The next day we take one of several tributaries of the river and take note of the color change of the water with each new route. From muddy brown, copper colored, and black with various hues in between. All surrounded with an amazing variety of green from the shores with the sky providing the most change to the landscape.
Towards the middle of the day we encountered a tropical downpour and the crew scurried to put up protective plastic tarps completely surrounding the boat. I felt I was in a cave.
But before that suddenly the boat slows and the crew shows us several Orangutans. They are orphans who were discovered near the gold mines, their mothers having been killed by poachers. After they reach a certain age they will be transported to a larger protective national park where they will live in the wild. At any given time I could see seven out of the nine that live there. Three wardens are within 100 yards to watch over them and provide them with bananas and other foods.
The boat is anchored and we slowly drift a little closer and watch them for most of an hour.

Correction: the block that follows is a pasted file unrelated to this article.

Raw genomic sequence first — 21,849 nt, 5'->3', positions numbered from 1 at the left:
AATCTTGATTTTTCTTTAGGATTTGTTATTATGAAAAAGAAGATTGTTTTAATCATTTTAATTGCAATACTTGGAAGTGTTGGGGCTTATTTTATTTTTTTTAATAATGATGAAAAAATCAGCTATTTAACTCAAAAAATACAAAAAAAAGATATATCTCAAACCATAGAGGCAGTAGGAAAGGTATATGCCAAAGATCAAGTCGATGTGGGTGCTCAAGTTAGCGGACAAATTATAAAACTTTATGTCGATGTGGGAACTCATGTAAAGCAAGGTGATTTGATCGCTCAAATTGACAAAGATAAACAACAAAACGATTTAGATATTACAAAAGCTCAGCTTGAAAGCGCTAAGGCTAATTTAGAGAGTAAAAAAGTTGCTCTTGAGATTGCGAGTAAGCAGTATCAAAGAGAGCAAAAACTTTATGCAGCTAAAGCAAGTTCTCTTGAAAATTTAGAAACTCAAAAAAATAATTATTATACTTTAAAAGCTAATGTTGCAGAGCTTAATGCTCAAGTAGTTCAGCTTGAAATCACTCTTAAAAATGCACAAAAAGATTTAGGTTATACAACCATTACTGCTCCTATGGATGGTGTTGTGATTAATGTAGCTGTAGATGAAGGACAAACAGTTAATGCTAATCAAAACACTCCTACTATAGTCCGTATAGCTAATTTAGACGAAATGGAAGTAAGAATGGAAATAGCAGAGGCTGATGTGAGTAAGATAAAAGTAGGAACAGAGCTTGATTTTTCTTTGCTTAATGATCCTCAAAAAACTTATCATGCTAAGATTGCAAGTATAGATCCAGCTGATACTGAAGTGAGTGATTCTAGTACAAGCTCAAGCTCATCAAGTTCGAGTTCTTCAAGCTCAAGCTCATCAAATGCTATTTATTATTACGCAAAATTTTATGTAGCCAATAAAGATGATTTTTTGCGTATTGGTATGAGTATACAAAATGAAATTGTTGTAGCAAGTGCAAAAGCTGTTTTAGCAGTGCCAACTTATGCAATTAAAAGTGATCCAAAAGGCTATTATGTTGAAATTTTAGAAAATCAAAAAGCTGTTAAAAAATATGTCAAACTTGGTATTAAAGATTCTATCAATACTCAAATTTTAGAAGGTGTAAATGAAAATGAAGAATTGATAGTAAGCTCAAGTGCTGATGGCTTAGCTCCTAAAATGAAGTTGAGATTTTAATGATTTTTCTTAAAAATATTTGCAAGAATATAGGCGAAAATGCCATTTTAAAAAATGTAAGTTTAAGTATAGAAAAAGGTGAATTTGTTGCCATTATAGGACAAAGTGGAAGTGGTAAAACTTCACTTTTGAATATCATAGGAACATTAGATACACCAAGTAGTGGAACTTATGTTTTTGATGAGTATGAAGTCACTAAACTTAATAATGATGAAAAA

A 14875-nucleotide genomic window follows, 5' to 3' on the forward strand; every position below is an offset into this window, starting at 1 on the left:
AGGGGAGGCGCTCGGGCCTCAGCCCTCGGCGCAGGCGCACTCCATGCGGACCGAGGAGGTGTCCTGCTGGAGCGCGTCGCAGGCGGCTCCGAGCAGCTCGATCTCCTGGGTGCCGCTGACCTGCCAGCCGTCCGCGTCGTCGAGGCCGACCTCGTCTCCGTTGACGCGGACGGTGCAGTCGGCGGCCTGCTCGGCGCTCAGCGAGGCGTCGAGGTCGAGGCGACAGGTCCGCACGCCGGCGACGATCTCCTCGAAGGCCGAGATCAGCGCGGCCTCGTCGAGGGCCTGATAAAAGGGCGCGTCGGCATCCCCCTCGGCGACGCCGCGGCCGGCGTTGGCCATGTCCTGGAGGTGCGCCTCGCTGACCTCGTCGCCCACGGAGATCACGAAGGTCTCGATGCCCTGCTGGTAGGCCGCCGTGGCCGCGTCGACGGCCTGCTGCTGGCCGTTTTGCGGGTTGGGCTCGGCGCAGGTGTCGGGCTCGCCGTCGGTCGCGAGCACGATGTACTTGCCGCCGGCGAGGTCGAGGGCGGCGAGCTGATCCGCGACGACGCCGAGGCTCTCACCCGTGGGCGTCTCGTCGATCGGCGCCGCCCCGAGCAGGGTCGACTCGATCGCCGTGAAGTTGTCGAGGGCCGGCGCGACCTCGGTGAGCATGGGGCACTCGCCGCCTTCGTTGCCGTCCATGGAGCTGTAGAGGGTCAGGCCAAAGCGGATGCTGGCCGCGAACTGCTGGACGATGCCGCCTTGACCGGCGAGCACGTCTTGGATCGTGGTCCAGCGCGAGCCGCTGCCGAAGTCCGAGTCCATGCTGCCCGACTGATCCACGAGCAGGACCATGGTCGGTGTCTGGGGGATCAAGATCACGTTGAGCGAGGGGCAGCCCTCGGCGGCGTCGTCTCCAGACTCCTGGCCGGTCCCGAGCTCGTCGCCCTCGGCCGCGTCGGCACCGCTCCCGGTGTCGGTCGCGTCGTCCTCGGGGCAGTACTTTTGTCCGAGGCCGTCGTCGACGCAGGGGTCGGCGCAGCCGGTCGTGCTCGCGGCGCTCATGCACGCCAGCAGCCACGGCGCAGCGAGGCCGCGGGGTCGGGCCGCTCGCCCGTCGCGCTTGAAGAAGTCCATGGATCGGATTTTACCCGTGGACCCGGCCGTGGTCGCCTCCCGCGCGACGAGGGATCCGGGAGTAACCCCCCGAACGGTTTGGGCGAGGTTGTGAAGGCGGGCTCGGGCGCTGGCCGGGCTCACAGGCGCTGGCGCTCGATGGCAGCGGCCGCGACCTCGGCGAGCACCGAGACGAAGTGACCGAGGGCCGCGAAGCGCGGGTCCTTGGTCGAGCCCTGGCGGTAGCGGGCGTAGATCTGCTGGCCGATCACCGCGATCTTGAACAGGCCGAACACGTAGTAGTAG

The picture below shows four Orangutans. Can you find them? One is at the very top. There is a platform at the bottom where the bananas are placed. Several monkeys could also be seen but they seemed of small import.
And we got closest to this one in a Bamboo tree. Another is partially hidden but visible.
After the downpour we were treated to a motorized canoe ride similar to those constantly seen moving up and down the rivers. We ventured off the river into a maze of waterways some of them very narrow providing some up close views.
We dock for the night where the canoe came to pick us up. I arose early and captured this sunrise.
Up to now we have had the boat to ourselves. Today, 6 others will join us for the next 2 days.